If You Factored in More Cost, Their Spending is Still Very Low!

If you factor in their share of utilities, conservancy charges, and minimal insurance, it might still be just $100 a month more.

If you add $100 to $750, it is still $850 a month.

Perhaps if you include $600 a month in rent, that will tip the scale.

It is Nice to See People At Peace with A Small Spending Budget

By all accounts, most of them are at peace with how they spend.

For too long, we hear comments about this generation or that generation craving the Instagram lifestyle. But not everyone does.

We should celebrate people embracing frugality, simple living, and being satisfied with their position.

There will always be people thinking spending just $1,000 is suffering.

A glaring line item missing from many of those who commented was the lack of shopping & entertainment.

There are a group of people with this weird idea that in this technological age, you need to spend money if not you will be suffering.

That you have to go overseas for holiday and eat at a restaurant to be truly happy.

The Redditors shared the suffering they had to go through so that they keep their spending this low:

  1. Watch YouTube videos
  2. Running
  3. Reading
  4. Free Udemy classes
  5. National Library
  6. Workout with Yoga and dumbells
  7. Dog
  8. Indoor sports classes
  9. Martial arts
  10. Learning new skills
  11. Steam Winter Sales
  12. Buy an open-world computer game like Skyrim or Morrowind, Baldur’s Gate 1, and 2. Once you spend the initial outlay, the games will provide entertainment for hundreds of hours without spending any more.


My friend La Papillon over at Bully the Bear used to write about his personal spending, which he can separate from his wife’s share of spending. Another of my acquaintance also plan to be FI on his own, as the spouse has no interest in pursuing the same endeavor.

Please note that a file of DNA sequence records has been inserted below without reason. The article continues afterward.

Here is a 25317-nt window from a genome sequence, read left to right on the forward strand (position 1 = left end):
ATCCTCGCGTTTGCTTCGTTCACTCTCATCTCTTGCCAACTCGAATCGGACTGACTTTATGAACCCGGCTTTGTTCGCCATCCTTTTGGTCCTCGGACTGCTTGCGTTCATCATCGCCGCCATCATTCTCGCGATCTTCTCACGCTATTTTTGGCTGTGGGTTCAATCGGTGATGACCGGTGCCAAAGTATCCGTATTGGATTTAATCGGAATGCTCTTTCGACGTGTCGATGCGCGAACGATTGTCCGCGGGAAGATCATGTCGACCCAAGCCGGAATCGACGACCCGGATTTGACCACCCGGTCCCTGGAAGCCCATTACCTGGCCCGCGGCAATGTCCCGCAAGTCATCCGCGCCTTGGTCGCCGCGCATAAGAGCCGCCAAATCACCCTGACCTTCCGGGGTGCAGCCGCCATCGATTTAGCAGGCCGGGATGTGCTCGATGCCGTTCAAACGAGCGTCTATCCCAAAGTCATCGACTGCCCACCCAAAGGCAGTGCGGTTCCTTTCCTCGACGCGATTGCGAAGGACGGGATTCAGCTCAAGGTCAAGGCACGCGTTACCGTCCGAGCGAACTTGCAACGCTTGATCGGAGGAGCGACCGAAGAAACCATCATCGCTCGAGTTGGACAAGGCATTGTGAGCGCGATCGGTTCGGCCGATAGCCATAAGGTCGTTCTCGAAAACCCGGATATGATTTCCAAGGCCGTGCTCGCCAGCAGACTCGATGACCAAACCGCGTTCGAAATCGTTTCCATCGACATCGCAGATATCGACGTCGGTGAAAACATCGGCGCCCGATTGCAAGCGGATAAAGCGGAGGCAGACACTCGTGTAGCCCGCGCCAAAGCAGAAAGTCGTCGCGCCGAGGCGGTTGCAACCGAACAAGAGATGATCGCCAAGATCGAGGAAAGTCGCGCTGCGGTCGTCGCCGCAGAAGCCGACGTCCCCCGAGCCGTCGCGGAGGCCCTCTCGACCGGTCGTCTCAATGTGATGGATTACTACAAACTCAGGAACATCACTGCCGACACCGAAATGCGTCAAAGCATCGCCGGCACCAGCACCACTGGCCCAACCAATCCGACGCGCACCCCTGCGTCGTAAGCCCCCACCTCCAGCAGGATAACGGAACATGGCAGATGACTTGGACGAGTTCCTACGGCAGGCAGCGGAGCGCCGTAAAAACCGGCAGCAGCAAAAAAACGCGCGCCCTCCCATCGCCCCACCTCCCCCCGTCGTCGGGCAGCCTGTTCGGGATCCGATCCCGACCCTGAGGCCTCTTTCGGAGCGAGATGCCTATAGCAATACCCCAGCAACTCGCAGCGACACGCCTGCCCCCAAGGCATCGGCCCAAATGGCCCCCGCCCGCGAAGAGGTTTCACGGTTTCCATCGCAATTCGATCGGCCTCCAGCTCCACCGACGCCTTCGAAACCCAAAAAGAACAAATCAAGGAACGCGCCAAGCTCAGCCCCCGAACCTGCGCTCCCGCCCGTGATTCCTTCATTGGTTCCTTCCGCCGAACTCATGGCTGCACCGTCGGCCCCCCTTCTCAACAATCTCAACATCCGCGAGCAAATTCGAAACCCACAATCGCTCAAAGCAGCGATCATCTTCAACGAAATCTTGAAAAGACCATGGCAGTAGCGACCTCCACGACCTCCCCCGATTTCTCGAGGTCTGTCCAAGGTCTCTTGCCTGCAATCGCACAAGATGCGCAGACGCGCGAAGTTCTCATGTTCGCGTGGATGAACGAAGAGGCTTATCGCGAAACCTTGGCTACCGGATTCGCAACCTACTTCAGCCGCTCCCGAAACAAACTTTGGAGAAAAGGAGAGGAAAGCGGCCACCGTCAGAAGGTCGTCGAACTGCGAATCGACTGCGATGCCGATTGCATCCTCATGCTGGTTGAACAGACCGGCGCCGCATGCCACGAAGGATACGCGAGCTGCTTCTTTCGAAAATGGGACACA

If you are not able to frame what you spend in different ways, then you are likely trapped in the mindset that you need much more money than you think.

The cautious financial planning side of me would warn you that if you are not thorough enough in the introspection of your spending, you may understate or overstate your lifestyle.

Goody Feed has a pretty good comment at the end:

Before you go apeshit and wonder whether anyone can survive with this kind of lifestyle, you might want to ask yourself another question: How do you define “survive” and “lifestyle”?

You see, it has almost become a norm to have a smartphone, a data plan, meals in restaurants, air-conditioning and even taxi rides, so much so that we’ve completely redefined the meaning of survival.

But do you need them to survive?

The question here shouldn’t be whether one can survive with such an income: the question should be this: can you accept this kind of lifestyle?

What each of us finds acceptable is different and for some survival lifestyle is sufferance. But for others, a survival lifestyle is acceptable living. I do contend that the more you grow, the survival lifestyle became not enough.

It became not enough not because you need more to survive but because you got greedy in life and wanted more.

And you have started confusing your greed of life with survival.

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Saturday 18th of February 2023

The glaring thing missing is regular donation to charity to help those less fortunate than you. If you are spending less because you are not wealthy, I understand why you might not have much to donate. But if you are wealthy but just stingy with your money and refuse to give to help others, thats just sad.


Monday 27th of February 2023

Hi lim, thanks for your thoughts. It is how you frame it. If you are fighting for financial security and trying to figure that part out, then we look at an expense budget within donation. If donation is a big part of your life such that you will always need to donate a fixed inflation-adjusted amount, then do include it. If you look at donation as something flexible due to your means, then partition it out, save and create a fund for it.

Different people look at their expenses differently.


Saturday 18th of February 2023

@lim, there are many ways to help the less fortunate than to just donate money, and what people do with their money is their own business.


Saturday 18th of February 2023

There are also some who say spending below $xxxx is considered living "like a beggar". Obviously dunno what the word means


Monday 27th of February 2023

Then we need to define a beggar liao.